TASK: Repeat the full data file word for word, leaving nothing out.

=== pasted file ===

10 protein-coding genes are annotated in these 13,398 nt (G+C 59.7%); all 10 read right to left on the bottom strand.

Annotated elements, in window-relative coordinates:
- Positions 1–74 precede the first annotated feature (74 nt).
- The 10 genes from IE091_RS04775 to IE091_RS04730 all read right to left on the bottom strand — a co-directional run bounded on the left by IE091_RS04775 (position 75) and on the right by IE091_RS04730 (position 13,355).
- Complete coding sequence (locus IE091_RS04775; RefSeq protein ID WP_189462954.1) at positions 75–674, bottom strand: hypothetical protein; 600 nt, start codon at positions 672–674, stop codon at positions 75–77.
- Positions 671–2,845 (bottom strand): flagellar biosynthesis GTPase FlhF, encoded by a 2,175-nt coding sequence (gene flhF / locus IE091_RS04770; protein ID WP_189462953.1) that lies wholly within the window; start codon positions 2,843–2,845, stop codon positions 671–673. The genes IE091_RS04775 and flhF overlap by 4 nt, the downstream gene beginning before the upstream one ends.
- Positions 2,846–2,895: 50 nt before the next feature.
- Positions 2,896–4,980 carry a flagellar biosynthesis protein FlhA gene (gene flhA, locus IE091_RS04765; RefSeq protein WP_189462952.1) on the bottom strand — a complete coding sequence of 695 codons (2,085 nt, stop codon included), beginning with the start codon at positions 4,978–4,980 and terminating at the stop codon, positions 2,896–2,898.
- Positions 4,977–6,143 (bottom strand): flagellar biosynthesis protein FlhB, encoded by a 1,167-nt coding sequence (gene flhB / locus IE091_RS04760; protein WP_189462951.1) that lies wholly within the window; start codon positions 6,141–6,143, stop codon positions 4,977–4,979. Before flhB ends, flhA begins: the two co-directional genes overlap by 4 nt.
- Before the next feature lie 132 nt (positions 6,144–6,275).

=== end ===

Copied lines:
10 protein-coding genes are annotated in these 13,398 nt (G+C 59.7%); all 10 read right to left on the bottom strand.

Annotated elements, in window-relative coordinates:
- Positions 1–74 precede the first annotated feature (74 nt).
- The 10 genes from IE091_RS04775 to IE091_RS04730 all read right to left on the bottom strand — a co-directional run bounded on the left by IE091_RS04775 (position 75) and on the right by IE091_RS04730 (position 13,355).
- Complete coding sequence (locus IE091_RS04775; RefSeq protein ID WP_189462954.1) at positions 75–674, bottom strand: hypothetical protein; 600 nt, start codon at positions 672–674, stop codon at positions 75–77.
- Positions 671–2,845 (bottom strand): flagellar biosynthesis GTPase FlhF, encoded by a 2,175-nt coding sequence (gene flhF / locus IE091_RS04770; protein ID WP_189462953.1) that lies wholly within the window; start codon positions 2,843–2,845, stop codon positions 671–673. The genes IE091_RS04775 and flhF overlap by 4 nt, the downstream gene beginning before the upstream one ends.
- Positions 2,846–2,895: 50 nt before the next feature.
- Positions 2,896–4,980 carry a flagellar biosynthesis protein FlhA gene (gene flhA, locus IE091_RS04765; RefSeq protein WP_189462952.1) on the bottom strand — a complete coding sequence of 695 codons (2,085 nt, stop codon included), beginning with the start codon at positions 4,978–4,980 and terminating at the stop codon, positions 2,896–2,898.
- Positions 4,977–6,143 (bottom strand): flagellar biosynthesis protein FlhB, encoded by a 1,167-nt coding sequence (gene flhB / locus IE091_RS04760; protein WP_189462951.1) that lies wholly within the window; start codon positions 6,141–6,143, stop codon positions 4,977–4,979. Before flhB ends, flhA begins: the two co-directional genes overlap by 4 nt.
- Before the next feature lie 132 nt (positions 6,144–6,275).